Leave it to Josh Hall to get back up off the deck and get in position for a knockout.
Hall, the former light heavyweight who is in theMaryland Boxing Hall of Fame, has been trying his hand at promoting and matchmaking with his wife, Victoria Savaliski, for the last couple of years.
They have had limited success with boxing-only shows at the Glen Burnie Armory and in Baltimore, and ditto for dinner and boxing showsat LaFontaine Bleu in Glen Burnie in November and January.
But a third such show at LaFontaine Bleu is scheduled for Thursday, and Hall is excited. The Point Pleasant resident can feel victory the way heused to in the ring and later as a Maryland arm wrestling champion.
"Boxing is coming back," said Hall. "We've had more advance ticketsales for this show than any other and the fans are showing that this is what they want -- dinner and boxing at LaFontaine Bleu."
In their two recent shows at the Glen Burnie hall that once was the localmecca for pugilism, Hall and Savaliski barely met expenses with the crowds around 500 at best.
Hall said on Saturday he's had close to600 advance sales, and still has buffet-dinner and fight seats available for $30 and will put a limited number of $20 fight-only tickets on sale at 8 p.m.
"I think in the first couple shows we put on at LaFontaine Bleu, people still had a bad taste in their mouths and stayed away," said Hall, referring to the collapse of Maryland Showcase and Classic Boxing Entertainment under Max Kisner of Brooklyn Park.
Kisner, with Hall as a match maker, started the feast and fists shows at LaFontaine Bleu a few years ago and after early knockout shows,got KO'd almost two years ago.
Out-of-town boxers and managers, who did not honor commitments and got away with it because of loose Maryland State Boxing Commission regulations, caused the demise of Kisner.
Back-to-back canceled shows resulted in financial disaster forKisner and big-time disappointment for local boxing fans.
So, it was no surprise that the fans didn't bang down the doors and fancy chandeliers at LaFontaine Bleu at Hall's two recent shows.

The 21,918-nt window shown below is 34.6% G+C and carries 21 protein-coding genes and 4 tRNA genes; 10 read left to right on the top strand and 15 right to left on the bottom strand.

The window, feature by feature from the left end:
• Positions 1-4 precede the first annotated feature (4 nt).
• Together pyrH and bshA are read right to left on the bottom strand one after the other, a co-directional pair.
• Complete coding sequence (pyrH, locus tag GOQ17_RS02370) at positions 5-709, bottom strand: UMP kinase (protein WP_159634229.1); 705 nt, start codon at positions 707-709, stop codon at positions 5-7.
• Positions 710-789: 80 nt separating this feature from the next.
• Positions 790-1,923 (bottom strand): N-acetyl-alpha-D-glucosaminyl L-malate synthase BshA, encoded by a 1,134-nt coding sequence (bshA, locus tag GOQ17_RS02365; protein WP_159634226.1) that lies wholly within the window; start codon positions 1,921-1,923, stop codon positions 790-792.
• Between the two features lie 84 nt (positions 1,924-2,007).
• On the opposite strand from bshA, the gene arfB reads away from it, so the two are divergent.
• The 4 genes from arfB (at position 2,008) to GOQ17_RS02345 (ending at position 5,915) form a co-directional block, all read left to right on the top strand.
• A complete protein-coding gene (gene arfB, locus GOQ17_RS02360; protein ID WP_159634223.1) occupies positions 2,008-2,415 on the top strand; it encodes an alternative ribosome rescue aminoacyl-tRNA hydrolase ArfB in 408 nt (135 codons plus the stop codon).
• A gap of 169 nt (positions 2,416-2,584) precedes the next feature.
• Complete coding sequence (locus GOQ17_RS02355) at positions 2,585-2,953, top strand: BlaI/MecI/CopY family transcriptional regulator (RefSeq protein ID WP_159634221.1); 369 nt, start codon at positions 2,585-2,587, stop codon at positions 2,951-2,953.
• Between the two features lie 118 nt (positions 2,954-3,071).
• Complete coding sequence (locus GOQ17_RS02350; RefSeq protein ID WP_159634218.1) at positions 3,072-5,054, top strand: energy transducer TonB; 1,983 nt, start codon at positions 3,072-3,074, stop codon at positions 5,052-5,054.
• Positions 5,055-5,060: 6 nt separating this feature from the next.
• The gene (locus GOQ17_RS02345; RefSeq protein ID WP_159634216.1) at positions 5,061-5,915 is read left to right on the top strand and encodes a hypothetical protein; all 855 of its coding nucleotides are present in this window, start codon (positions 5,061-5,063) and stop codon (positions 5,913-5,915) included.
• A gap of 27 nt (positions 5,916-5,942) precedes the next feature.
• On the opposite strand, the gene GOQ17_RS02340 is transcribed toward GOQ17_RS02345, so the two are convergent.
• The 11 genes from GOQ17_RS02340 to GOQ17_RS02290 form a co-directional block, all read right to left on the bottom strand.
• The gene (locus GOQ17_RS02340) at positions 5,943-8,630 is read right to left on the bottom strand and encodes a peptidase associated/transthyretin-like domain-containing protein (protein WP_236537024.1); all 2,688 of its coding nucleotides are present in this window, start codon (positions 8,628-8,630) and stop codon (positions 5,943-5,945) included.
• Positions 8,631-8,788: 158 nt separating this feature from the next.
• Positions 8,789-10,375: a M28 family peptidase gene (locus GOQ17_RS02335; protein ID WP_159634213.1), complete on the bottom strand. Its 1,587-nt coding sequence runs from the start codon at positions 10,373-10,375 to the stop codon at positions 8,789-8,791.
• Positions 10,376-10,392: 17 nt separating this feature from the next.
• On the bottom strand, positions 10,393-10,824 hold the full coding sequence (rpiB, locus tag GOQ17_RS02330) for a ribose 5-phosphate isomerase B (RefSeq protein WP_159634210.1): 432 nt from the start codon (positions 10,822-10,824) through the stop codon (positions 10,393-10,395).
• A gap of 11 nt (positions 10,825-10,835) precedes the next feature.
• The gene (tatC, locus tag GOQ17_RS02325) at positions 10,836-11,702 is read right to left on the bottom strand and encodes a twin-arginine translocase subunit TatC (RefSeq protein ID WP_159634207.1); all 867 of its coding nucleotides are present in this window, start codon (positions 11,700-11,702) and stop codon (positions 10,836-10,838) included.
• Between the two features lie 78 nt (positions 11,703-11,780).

I guess you could say that a good number of them didn't want
to be let downagain and have been sitting back to see if Josh and Vicki could get it going again.
Thursday's advance sales indicate that they may have turned the corner, and boxing is back in Glen Burnie, this time tostay. Hall's knowledge of the sport and expertise in matchmaking along with Vicki's good business sense and organization promise a long run.
A good product also helps to keep a show like this going, and Hall feels the fans won't be disappointed Thursday night.
Aside from the main event, there is a Hammer and Snake matchup of two locals,the return of an Annapolis boxer, an exciting young scrapper from Pasadena, a pro debut and six bouts in all.
The main event pits undefeated Marion Wilson of Hillcrest Heights, D.C., against seasoned Bruce Johnson of Columbus, Ohio, in a 195-pound cruiserweight battle.
The 26-year-old Wilson comes in at 5-0-1, while the 29-year-old Johnson is 7-11 but much better than his record indicates.
"Bruce has fought and lost to four fighters in the top 20 in the world," said Hall of Johnson, who is scheduled for eight rounds against Wilson.
"Johnson fought a tough fight not too long ago against Art Tucker, oneof the top cruiserweights around. And in Wilson he's getting quite aphysical specimen."
At 182 pounds the show has what could safely be called a co-main event with light heavyweight locals Cliff "the Hammer" McPherson of Glen Burnie and Meade High grad Jake "The Snake" Smith dying to get at each other.
You see, at the Jan. 10 show at LaFontaine Bleu, after scoring a controversial majority decision over Ron "Powerhouse" Preston of Pittsburgh, the Hammer grabbed the ring announcer's microphone and publicly dared Jake the Snake -- who was inthe audience -- to jump in the ring with him in March.
Smith, whonow resides in Arbutus, had been in semi-retirement since losing to Fabian Garcia in Baltimore almost a year ago and was shocked by the public challenge.
It didn't take the Snake long to slither his way up to the ring and accept the Hammer's challenge. It goes without saying that the two light heavyweights vowed to knock each other out andnot let it go the six-round distance.
Smith comes in at 5-2-1 with quite a local following, and McPherson, who is a nationally ranked kick boxer, is 2-2 and will be equally represented by local fans.
The Snake and Hammer matchup could be wild if the two back up their verbal war with a physical barrage. We will see how badly they really do want each other and if McPherson gets
snaked or Smith gets hammered.
The Round One Promotions card also will mark the comeback ofonce-promising and classy Annapolis fighter George Pindell. Pindell,who is trained by Maryland Hall of Famer Charlie Holloway and his sidekick, Dominic Baccula, has been out of the ring for 2 1/2 years.